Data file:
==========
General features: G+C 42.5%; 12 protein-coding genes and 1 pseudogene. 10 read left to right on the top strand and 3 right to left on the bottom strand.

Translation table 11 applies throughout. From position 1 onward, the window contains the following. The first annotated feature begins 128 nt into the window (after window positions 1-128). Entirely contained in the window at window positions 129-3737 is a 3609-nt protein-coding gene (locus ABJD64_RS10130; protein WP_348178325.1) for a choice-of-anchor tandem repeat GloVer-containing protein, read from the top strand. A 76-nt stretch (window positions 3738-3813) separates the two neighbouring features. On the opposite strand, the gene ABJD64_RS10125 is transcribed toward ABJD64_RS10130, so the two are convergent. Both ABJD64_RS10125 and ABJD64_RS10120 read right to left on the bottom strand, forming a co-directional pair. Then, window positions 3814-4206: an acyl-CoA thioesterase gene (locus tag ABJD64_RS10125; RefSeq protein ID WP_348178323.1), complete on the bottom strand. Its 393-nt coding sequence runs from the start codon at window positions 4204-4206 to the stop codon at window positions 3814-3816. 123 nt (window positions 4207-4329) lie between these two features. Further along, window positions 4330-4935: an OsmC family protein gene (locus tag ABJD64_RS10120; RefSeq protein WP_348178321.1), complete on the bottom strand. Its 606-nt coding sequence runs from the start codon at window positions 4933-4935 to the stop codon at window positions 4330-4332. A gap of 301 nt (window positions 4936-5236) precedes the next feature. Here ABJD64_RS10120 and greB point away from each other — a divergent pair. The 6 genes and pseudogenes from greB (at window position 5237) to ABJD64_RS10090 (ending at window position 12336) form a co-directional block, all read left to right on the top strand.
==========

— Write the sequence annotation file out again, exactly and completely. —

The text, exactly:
General features: G+C 42.5%; 12 protein-coding genes and 1 pseudogene. 10 read left to right on the top strand and 3 right to left on the bottom strand.

Translation table 11 applies throughout. From position 1 onward, the window contains the following. The first annotated feature begins 128 nt into the window (after window positions 1-128). Entirely contained in the window at window positions 129-3737 is a 3609-nt protein-coding gene (locus ABJD64_RS10130; protein WP_348178325.1) for a choice-of-anchor tandem repeat GloVer-containing protein, read from the top strand. A 76-nt stretch (window positions 3738-3813) separates the two neighbouring features. On the opposite strand, the gene ABJD64_RS10125 is transcribed toward ABJD64_RS10130, so the two are convergent. Both ABJD64_RS10125 and ABJD64_RS10120 read right to left on the bottom strand, forming a co-directional pair. Then, window positions 3814-4206: an acyl-CoA thioesterase gene (locus tag ABJD64_RS10125; RefSeq protein ID WP_348178323.1), complete on the bottom strand. Its 393-nt coding sequence runs from the start codon at window positions 4204-4206 to the stop codon at window positions 3814-3816. 123 nt (window positions 4207-4329) lie between these two features. Further along, window positions 4330-4935: an OsmC family protein gene (locus tag ABJD64_RS10120; RefSeq protein WP_348178321.1), complete on the bottom strand. Its 606-nt coding sequence runs from the start codon at window positions 4933-4935 to the stop codon at window positions 4330-4332. A gap of 301 nt (window positions 4936-5236) precedes the next feature. Here ABJD64_RS10120 and greB point away from each other — a divergent pair. The 6 genes and pseudogenes from greB (at window position 5237) to ABJD64_RS10090 (ending at window position 12336) form a co-directional block, all read left to right on the top strand.